Thursday, May 19, 2011

I recently wrote on the topic of entertainment and our fascinations with it. Entertainment in all its forms is mind-numbing to say the least. But what happens when this mind numbing aspect subconsciously perpetuates a certain ideology?

To my black actors out there in this world, I would like for you to explain to me something:

When, in the name of all things ghetto, did it become acceptable for you to put on a fat suit and play a black woman? Is this the image you want to perpetuate? The cliched overbearing, domineering black woman? Is that all you see when you look at your fellow sisters? Living in this world with preconceived notions towards African Americans should have prevented such an act to even occur. Tyler Perry, the Wayans brothers, Martin Lawrence, and Eddie Murphy, I have some words for ya'll……

There is a hell of a lot more to us than being black, loud, obnoxious, or just plain "Ghetto". We are doctors, lawyers, teachers, congress women, mothers, wives, sisters, daughters, nieces, aunties, and friends. We are more than our hair. We are more than our booty's. We are more than hip-hop and collard greens. We are more than these stigmas you are helping to perpetuate. We are a culture, a history, a people. We are one.

Putting on those suits, in all its humor and vulgarity, is the equivalent of putting on black-face. You, my fellow African American actors, are mocking us. You are belittling us. You are degrading us all at the sake of a little humor and some fast cash. You are modern day "Coons" playing modern day "Mammy's."

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Okay people, focus...

When I saw the movie trailers for Norbit, I could not believe my eyes. Was this all that Eddie could do? How does one come from Dream Girls, a positive and uplifting movie on the black experience, to one, which fully and wholeheartedly degrades black women and in essence castrates the black man? Why is it that in so many of Eddie's movies, his main character is always in an unintentional love triangle between the busted, heifer, dark-skinned Black woman and the ultra-feminine, obviously-more desired light-skinned Black woman? For the love of god, WHY?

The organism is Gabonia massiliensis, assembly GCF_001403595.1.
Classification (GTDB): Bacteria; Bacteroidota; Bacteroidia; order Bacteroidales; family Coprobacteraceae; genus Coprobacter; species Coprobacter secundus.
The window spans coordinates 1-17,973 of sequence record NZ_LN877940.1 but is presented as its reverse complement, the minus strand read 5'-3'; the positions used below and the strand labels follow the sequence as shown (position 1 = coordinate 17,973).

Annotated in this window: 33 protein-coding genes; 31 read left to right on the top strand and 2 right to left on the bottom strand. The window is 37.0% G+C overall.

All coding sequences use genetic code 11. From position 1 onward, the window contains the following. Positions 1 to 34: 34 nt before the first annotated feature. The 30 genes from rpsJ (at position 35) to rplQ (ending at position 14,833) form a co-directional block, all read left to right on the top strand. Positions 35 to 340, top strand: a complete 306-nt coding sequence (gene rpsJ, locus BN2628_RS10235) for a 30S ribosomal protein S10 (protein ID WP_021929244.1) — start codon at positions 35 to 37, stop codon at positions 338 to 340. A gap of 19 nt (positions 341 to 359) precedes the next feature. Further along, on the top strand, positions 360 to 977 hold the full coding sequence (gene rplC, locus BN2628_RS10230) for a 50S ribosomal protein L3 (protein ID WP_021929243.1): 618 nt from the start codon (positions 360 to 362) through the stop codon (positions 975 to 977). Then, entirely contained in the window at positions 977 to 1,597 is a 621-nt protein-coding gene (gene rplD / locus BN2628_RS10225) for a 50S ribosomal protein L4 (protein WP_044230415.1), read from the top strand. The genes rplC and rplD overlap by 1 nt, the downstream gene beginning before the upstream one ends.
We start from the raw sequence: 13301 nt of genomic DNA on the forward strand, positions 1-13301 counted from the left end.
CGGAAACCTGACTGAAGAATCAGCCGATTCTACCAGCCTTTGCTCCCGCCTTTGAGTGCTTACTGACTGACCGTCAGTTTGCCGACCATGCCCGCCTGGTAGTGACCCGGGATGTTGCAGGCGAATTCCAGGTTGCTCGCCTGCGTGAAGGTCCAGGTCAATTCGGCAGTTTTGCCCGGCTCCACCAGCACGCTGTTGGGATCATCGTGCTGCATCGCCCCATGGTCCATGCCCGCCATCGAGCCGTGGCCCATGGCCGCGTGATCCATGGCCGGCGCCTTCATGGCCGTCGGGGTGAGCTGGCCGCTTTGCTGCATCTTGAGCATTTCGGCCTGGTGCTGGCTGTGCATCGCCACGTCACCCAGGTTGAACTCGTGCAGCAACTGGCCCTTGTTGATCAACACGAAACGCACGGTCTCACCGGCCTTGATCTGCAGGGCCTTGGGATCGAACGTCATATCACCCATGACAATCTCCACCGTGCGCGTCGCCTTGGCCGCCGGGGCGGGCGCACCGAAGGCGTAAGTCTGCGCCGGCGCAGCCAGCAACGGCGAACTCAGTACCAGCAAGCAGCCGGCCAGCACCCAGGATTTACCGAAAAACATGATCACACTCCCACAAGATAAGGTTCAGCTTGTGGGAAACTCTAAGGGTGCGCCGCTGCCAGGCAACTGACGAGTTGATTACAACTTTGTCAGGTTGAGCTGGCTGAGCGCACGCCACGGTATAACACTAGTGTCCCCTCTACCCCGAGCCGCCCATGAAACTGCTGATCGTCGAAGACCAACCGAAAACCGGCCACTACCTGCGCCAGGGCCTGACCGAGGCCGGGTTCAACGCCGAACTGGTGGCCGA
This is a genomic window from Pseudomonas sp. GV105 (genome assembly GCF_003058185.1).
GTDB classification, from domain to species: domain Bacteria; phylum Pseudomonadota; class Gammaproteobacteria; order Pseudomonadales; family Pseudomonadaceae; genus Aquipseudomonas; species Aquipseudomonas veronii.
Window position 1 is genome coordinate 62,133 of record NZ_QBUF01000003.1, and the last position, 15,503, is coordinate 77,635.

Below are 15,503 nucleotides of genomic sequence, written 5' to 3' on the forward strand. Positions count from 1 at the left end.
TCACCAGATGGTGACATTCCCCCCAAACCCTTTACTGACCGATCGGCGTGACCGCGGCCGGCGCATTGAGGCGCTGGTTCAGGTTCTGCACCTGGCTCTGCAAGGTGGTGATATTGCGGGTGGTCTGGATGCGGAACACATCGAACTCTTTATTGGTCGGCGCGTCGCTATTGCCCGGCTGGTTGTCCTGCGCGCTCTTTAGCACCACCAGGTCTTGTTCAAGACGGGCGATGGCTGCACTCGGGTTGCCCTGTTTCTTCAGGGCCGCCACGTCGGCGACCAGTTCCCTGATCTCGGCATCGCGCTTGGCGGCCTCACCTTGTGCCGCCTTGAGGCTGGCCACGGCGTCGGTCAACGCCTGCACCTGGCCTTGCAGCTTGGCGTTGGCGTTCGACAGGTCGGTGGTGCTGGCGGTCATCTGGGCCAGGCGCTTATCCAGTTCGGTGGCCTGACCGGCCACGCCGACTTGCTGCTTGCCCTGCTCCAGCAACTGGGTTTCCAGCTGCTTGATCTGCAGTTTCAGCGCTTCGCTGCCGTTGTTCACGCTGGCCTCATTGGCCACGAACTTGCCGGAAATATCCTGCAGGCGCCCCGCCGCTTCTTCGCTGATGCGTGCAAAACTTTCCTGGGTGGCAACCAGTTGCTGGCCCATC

And now, for the love of all things crack, they are making a Big Momma's House TWO. Kill me now.

Eddie and Martin's depictions are pinning our people against our own people. I have seen this happen not only in the black community, but in many other cultures as well. The lighter your skin, the skinnier you are, the better, or more apealing you are. This is the way of the world and it isn't right. You are pinning women against men, Eddie. This is a public service announcement to you:


When these movies are shipped to other countries what do you think they must think of us? We, according to the media's depiction, are gang banging, drug dealing, baggy jeans wearing, video ho-ing, loud-mouthed, ignorant, domineering people. Is that what we are? Is that what image you want to have projected? We as a people deserve better. To be honest, this movie isn't even the half of it. The media continues to perpetuate this insane image of African Americans and African Americans are in turn allowing it to be perpetuated! Did we not just get over Michael Richards tirade and Paris Hilton's nigga speak?

Now, granted, these movies are made to be humorous. Who can deny the Nutty Professor ("Hercules, Hercules!")? Diary of a Mad Black Woman was another great movie as well. But, Big Mommas House? The Klumps? Madeia's Family Reunion? White Chicks with the Wayans brothers? BIG MOMMA'S HOUSE TWO! What are we laughing at the expense of? There is more to the black community than dressing up black men to play the utmost horrible stereotype towards black women. Is there nothing else the black man in the media can fulfill? I'm sorry, but this genre is played the fuck out.

Ask Dave Chapelle about this. He will school you on the difference between laughing with us and laughing in spite of us. Oh, and this isn't about "lightening up" and "taking a joke." Dave Chapelle is hilarious and I'd like to think I have a pretty bomb sense of humor. I know this movie was prob funny and has some aspects to it that make it a "comedy." I am also wise enough to know that this issue goes deeper, much deeper than having a few chuckles.

This movie and those like it not only touch on the aspects of racial stigmatism but sexism as well. Actually, this movie is FILLED with "isms:"


This movie is a comedy at the expense of a stereotyped black woman. Point. Blank. Period. Oh, and Will Smith, don't even think about it.

Thank you for allowing me to post this public service announcement. We are now tuning into our regularly scheduled program:


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